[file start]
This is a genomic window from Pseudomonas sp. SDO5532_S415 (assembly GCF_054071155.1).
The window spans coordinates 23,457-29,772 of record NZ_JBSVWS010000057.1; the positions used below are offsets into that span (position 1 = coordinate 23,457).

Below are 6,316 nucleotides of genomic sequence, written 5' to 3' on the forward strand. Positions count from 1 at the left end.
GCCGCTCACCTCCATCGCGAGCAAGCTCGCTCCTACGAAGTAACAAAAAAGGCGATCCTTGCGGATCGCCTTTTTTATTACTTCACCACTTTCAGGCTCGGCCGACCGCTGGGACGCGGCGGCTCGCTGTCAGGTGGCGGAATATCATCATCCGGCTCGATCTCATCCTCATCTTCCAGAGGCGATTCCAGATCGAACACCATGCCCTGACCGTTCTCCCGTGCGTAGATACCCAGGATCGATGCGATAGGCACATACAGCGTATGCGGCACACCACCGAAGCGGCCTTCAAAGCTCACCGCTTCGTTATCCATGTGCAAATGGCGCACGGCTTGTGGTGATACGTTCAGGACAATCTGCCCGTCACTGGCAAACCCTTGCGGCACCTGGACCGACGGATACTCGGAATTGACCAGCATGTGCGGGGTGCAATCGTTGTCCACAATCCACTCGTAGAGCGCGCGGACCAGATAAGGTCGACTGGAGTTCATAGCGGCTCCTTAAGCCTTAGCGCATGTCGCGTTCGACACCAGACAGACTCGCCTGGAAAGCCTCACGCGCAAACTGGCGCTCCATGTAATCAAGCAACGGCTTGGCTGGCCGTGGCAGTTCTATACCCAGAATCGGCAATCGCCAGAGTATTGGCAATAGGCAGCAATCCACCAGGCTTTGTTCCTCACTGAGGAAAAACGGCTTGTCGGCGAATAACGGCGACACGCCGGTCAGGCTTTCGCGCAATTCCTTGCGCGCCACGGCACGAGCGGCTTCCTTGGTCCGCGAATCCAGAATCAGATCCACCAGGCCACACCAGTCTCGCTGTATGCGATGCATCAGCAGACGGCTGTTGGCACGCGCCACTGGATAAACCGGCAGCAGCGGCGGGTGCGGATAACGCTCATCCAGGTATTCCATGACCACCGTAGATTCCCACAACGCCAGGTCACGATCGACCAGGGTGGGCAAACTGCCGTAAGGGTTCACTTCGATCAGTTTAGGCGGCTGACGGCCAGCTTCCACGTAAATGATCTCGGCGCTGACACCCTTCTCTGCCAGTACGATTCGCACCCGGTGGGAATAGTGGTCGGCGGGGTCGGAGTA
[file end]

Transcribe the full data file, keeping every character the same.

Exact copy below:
This is a genomic window from Pseudomonas sp. SDO5532_S415 (assembly GCF_054071155.1).
The window spans coordinates 23,457-29,772 of record NZ_JBSVWS010000057.1; the positions used below are offsets into that span (position 1 = coordinate 23,457).

Below are 6,316 nucleotides of genomic sequence, written 5' to 3' on the forward strand. Positions count from 1 at the left end.
GCCGCTCACCTCCATCGCGAGCAAGCTCGCTCCTACGAAGTAACAAAAAAGGCGATCCTTGCGGATCGCCTTTTTTATTACTTCACCACTTTCAGGCTCGGCCGACCGCTGGGACGCGGCGGCTCGCTGTCAGGTGGCGGAATATCATCATCCGGCTCGATCTCATCCTCATCTTCCAGAGGCGATTCCAGATCGAACACCATGCCCTGACCGTTCTCCCGTGCGTAGATACCCAGGATCGATGCGATAGGCACATACAGCGTATGCGGCACACCACCGAAGCGGCCTTCAAAGCTCACCGCTTCGTTATCCATGTGCAAATGGCGCACGGCTTGTGGTGATACGTTCAGGACAATCTGCCCGTCACTGGCAAACCCTTGCGGCACCTGGACCGACGGATACTCGGAATTGACCAGCATGTGCGGGGTGCAATCGTTGTCCACAATCCACTCGTAGAGCGCGCGGACCAGATAAGGTCGACTGGAGTTCATAGCGGCTCCTTAAGCCTTAGCGCATGTCGCGTTCGACACCAGACAGACTCGCCTGGAAAGCCTCACGCGCAAACTGGCGCTCCATGTAATCAAGCAACGGCTTGGCTGGCCGTGGCAGTTCTATACCCAGAATCGGCAATCGCCAGAGTATTGGCAATAGGCAGCAATCCACCAGGCTTTGTTCCTCACTGAGGAAAAACGGCTTGTCGGCGAATAACGGCGACACGCCGGTCAGGCTTTCGCGCAATTCCTTGCGCGCCACGGCACGAGCGGCTTCCTTGGTCCGCGAATCCAGAATCAGATCCACCAGGCCACACCAGTCTCGCTGTATGCGATGCATCAGCAGACGGCTGTTGGCACGCGCCACTGGATAAACCGGCAGCAGCGGCGGGTGCGGATAACGCTCATCCAGGTATTCCATGACCACCGTAGATTCCCACAACGCCAGGTCACGATCGACCAGGGTGGGCAAACTGCCGTAAGGGTTCACTTCGATCAGTTTAGGCGGCTGACGGCCAGCTTCCACGTAAATGATCTCGGCGCTGACACCCTTCTCTGCCAGTACGATTCGCACCCGGTGGGAATAGTGGTCGGCGGGGTCGGAGTA